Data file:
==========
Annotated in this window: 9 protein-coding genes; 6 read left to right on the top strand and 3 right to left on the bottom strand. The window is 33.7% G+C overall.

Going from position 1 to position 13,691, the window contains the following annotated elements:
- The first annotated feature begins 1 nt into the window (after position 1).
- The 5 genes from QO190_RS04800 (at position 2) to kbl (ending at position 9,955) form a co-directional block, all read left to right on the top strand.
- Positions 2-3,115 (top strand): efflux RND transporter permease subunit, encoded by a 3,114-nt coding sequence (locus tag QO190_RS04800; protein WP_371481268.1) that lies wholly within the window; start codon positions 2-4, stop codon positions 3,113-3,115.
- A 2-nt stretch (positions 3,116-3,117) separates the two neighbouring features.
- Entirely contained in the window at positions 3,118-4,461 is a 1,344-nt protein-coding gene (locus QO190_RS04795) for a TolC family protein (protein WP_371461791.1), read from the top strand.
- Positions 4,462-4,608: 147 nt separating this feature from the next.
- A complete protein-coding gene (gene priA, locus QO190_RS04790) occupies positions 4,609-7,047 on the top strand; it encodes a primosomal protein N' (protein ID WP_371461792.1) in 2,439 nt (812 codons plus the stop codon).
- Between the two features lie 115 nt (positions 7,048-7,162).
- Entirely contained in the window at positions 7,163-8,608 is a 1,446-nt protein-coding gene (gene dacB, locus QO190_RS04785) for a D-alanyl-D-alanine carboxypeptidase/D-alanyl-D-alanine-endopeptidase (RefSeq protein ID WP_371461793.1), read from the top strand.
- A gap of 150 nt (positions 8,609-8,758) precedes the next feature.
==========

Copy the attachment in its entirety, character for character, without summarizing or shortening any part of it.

Annotated in this window: 9 protein-coding genes; 6 read left to right on the top strand and 3 right to left on the bottom strand. The window is 33.7% G+C overall.

Going from position 1 to position 13,691, the window contains the following annotated elements:
- The first annotated feature begins 1 nt into the window (after position 1).
- The 5 genes from QO190_RS04800 (at position 2) to kbl (ending at position 9,955) form a co-directional block, all read left to right on the top strand.
- Positions 2-3,115 (top strand): efflux RND transporter permease subunit, encoded by a 3,114-nt coding sequence (locus tag QO190_RS04800; protein WP_371481268.1) that lies wholly within the window; start codon positions 2-4, stop codon positions 3,113-3,115.
- A 2-nt stretch (positions 3,116-3,117) separates the two neighbouring features.
- Entirely contained in the window at positions 3,118-4,461 is a 1,344-nt protein-coding gene (locus QO190_RS04795) for a TolC family protein (protein WP_371461791.1), read from the top strand.
- Positions 4,462-4,608: 147 nt separating this feature from the next.
- A complete protein-coding gene (gene priA, locus QO190_RS04790) occupies positions 4,609-7,047 on the top strand; it encodes a primosomal protein N' (protein ID WP_371461792.1) in 2,439 nt (812 codons plus the stop codon).
- Between the two features lie 115 nt (positions 7,048-7,162).
- Entirely contained in the window at positions 7,163-8,608 is a 1,446-nt protein-coding gene (gene dacB, locus QO190_RS04785) for a D-alanyl-D-alanine carboxypeptidase/D-alanyl-D-alanine-endopeptidase (RefSeq protein ID WP_371461793.1), read from the top strand.
- A gap of 150 nt (positions 8,609-8,758) precedes the next feature.